Theranostics 2017; 7(15):3715-3731. doi:10.7150/thno.19678

Research Paper

Selective Targeting of a Novel Vasodilator to the Uterine Vasculature to Treat Impaired Uteroplacental Perfusion in Pregnancy

Natalie Cureton1, 2, Iana Korotkova1, 2, Bernadette Baker1, 2, Susan Greenwood1, 2, Mark Wareing1, 2, Venkata R Kotamraju3, Tambet Teesalu3, 4, Francesco Cellesi5, 6, Nicola Tirelli7, Erkki Ruoslahti3, John D Aplin1, 2, Lynda K Harris1, 2, 7✉

1. Maternal and Fetal Health Research Centre, Division of Developmental Biology and Medicine, University of Manchester, Manchester, UK;
2. Academic Health Science Centre, St Mary's Hospital, Oxford Road, Manchester, M13 9WL, UK;
3. Cancer Center, Sanford-Burnham Medical Research Institute, 10901 N. Torrey Pines Road, La Jolla, CA 92037, USA and Center for Nanomedicine and Department of Cell, Molecular and Developmental Biology, University of California, Santa Barbara, Santa Barbara, CA 93106-9610, USA;
4. Laboratory of Cancer Biology, Institute of Biomedicine, Centre of Excellence for Translational Medicine, University of Tartu, Tartu, Estonia;
5. Dipartimento di Chimica, Materiali ed Ingegneria Chimica "G. Natta". Politecnico di Milano, Via Mancinelli 7, 20131 Milan, Italy;
6. Fondazione CEN - European Centre for Nanomedicine, Piazza Leonardo da Vinci 32, 20133 Milan, Italy;
7. Division of Pharmacy and Optometry, University of Manchester, Stopford Building, Oxford Road, Manchester, M13 9PT, UK.

Abstract

Fetal growth restriction (FGR) in pregnancy is commonly caused by impaired uteroplacental blood flow. Vasodilators enhance uteroplacental perfusion and fetal growth in humans and animal models; however, detrimental maternal and fetal side effects have been reported. We hypothesised that targeted uteroplacental delivery of a vasodilator would enhance drug efficacy and reduce the risks associated with drug administration in pregnancy. Phage screening identified novel peptides that selectively accumulated in the uteroplacental vasculature of pregnant mice. Following intravenous injection, the synthetic peptide CNKGLRNK selectively bound to the endothelium of the uterine spiral arteries and placental labyrinth in vivo; CNKGLRNK-decorated liposomes also selectively bound to these regions. The nitric oxide donor 2-[[4-[(nitrooxy)methyl]benzoyl]thio]-benzoic acid methyl ester (SE175) induced significant relaxation of mouse uterine arteries and human placental arteries in vitro; thus, SE175 was encapsulated into these targeted liposomes and administered to healthy pregnant C57BL/6J mice or endothelial nitric oxide synthase knockout (eNOS-/-) mice, which exhibit impaired uteroplacental blood flow and FGR. Liposomes containing SE175 (0.44mg/kg) or PBS were administered on embryonic (E) days 11.5, 13.5, 15.5 and 17.5; fetal and placental weights were recorded at term and compared to mice injected with free PBS or SE175. Targeted uteroplacental delivery of SE175 had no effect on fetal weight in C57BL/6J mice, but significantly increased fetal weight and mean spiral artery diameter, and decreased placental weight, indicative of improved placental efficiency, in eNOS-/- mice; free SE175 had no effect on fetal weight or spiral artery diameter. Targeted, but not free SE175 also significantly reduced placental expression of 4-hydroxynonenal, cyclooxygenase-1 and cyclooxygenase-2, indicating a reduction in placental oxidative stress. These data suggest that exploiting vascular targeting peptides to selectively deliver SE175 to the uteroplacental vasculature may represent a novel treatment for FGR resulting from impaired uteroplacental perfusion.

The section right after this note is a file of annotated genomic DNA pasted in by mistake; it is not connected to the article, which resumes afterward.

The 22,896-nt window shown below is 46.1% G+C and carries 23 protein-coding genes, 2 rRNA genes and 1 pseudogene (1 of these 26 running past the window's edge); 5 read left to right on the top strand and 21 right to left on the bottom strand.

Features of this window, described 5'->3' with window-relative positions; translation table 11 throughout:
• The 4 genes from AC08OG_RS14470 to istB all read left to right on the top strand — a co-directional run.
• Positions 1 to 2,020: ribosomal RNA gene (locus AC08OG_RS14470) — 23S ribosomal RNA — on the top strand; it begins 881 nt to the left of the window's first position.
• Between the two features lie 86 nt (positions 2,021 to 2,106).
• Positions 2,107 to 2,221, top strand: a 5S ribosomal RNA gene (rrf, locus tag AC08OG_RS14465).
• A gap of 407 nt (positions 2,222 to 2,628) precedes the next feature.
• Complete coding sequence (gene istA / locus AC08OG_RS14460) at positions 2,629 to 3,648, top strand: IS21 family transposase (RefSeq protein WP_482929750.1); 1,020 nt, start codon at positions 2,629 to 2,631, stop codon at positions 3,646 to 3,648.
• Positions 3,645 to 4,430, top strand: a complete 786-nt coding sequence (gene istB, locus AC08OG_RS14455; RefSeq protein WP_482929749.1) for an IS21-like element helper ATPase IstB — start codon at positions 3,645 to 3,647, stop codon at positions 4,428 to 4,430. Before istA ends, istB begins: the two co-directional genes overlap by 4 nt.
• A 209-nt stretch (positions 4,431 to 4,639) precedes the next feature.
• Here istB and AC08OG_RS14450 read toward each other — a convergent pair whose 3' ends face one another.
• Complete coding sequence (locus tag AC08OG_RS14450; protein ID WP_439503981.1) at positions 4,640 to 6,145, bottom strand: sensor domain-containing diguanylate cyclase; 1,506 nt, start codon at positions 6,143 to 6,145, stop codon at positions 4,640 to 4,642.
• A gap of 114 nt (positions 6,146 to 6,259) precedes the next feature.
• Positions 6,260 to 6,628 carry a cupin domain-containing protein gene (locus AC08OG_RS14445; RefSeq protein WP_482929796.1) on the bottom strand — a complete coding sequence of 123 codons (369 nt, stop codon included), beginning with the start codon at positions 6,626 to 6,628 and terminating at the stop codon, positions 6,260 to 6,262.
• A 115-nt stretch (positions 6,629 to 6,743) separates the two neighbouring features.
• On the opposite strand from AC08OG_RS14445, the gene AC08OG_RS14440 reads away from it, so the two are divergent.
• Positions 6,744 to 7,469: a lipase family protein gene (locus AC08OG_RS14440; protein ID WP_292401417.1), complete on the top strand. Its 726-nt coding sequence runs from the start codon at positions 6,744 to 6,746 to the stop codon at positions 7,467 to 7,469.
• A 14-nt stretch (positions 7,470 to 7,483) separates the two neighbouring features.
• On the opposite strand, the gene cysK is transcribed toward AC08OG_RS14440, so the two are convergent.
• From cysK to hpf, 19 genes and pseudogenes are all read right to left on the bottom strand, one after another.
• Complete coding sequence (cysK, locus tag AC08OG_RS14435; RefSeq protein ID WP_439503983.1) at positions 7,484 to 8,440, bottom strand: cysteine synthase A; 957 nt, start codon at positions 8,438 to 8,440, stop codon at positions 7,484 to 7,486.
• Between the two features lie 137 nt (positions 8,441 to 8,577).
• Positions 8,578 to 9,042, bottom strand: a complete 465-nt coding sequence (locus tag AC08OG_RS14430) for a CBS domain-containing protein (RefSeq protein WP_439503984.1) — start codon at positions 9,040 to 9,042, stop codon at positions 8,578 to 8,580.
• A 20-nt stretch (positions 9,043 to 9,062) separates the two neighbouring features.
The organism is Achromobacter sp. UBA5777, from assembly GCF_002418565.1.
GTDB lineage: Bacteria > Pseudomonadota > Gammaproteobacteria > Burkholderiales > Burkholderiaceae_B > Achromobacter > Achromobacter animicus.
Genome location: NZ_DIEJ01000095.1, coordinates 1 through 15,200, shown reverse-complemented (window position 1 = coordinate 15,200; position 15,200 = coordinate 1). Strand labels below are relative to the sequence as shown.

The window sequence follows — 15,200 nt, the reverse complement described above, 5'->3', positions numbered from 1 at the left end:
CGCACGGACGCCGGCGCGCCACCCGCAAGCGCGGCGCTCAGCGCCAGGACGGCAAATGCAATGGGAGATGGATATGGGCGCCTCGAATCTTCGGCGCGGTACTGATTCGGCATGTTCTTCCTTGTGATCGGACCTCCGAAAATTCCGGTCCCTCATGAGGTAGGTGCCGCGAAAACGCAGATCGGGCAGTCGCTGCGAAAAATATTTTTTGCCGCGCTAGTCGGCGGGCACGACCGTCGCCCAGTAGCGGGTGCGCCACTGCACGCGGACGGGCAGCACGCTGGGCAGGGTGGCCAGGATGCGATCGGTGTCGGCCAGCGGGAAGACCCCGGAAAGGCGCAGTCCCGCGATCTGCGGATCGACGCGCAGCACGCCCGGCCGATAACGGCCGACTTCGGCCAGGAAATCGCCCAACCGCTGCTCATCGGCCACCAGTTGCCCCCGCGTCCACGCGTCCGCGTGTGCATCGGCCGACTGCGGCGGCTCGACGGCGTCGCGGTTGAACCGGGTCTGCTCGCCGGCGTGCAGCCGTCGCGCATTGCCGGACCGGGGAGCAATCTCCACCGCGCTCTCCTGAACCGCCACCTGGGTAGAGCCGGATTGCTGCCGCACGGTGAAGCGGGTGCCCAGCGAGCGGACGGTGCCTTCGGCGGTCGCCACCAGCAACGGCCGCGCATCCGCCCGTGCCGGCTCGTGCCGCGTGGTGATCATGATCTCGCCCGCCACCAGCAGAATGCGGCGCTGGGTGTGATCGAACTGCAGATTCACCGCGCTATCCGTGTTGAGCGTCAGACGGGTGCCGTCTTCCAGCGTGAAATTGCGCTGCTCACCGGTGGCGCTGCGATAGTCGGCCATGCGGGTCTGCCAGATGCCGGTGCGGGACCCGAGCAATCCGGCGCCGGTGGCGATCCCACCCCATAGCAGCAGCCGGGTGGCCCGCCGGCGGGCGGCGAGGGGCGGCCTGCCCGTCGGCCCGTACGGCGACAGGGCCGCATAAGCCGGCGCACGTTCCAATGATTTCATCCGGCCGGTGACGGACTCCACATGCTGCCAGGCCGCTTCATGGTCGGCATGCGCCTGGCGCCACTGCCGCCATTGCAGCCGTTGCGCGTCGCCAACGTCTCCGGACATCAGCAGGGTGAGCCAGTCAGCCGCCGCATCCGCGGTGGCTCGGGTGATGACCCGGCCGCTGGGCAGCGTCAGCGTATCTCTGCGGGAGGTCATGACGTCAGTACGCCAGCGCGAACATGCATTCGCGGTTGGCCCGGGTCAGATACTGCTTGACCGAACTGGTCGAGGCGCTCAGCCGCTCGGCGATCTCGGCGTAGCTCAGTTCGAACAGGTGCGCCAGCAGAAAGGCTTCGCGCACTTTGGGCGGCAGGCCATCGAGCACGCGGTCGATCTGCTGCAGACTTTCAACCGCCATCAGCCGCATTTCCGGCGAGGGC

Keywords: pregnancy, placenta, nitric oxide, endothelium, vascular biology, drug targeting.

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How to cite this article:
Cureton N, Korotkova I, Baker B, Greenwood S, Wareing M, Kotamraju VR, Teesalu T, Cellesi F, Tirelli N, Ruoslahti E, Aplin JD, Harris LK. Selective Targeting of a Novel Vasodilator to the Uterine Vasculature to Treat Impaired Uteroplacental Perfusion in Pregnancy. Theranostics 2017; 7(15):3715-3731. doi:10.7150/thno.19678. Available from http://www.thno.org/v07p3715.htm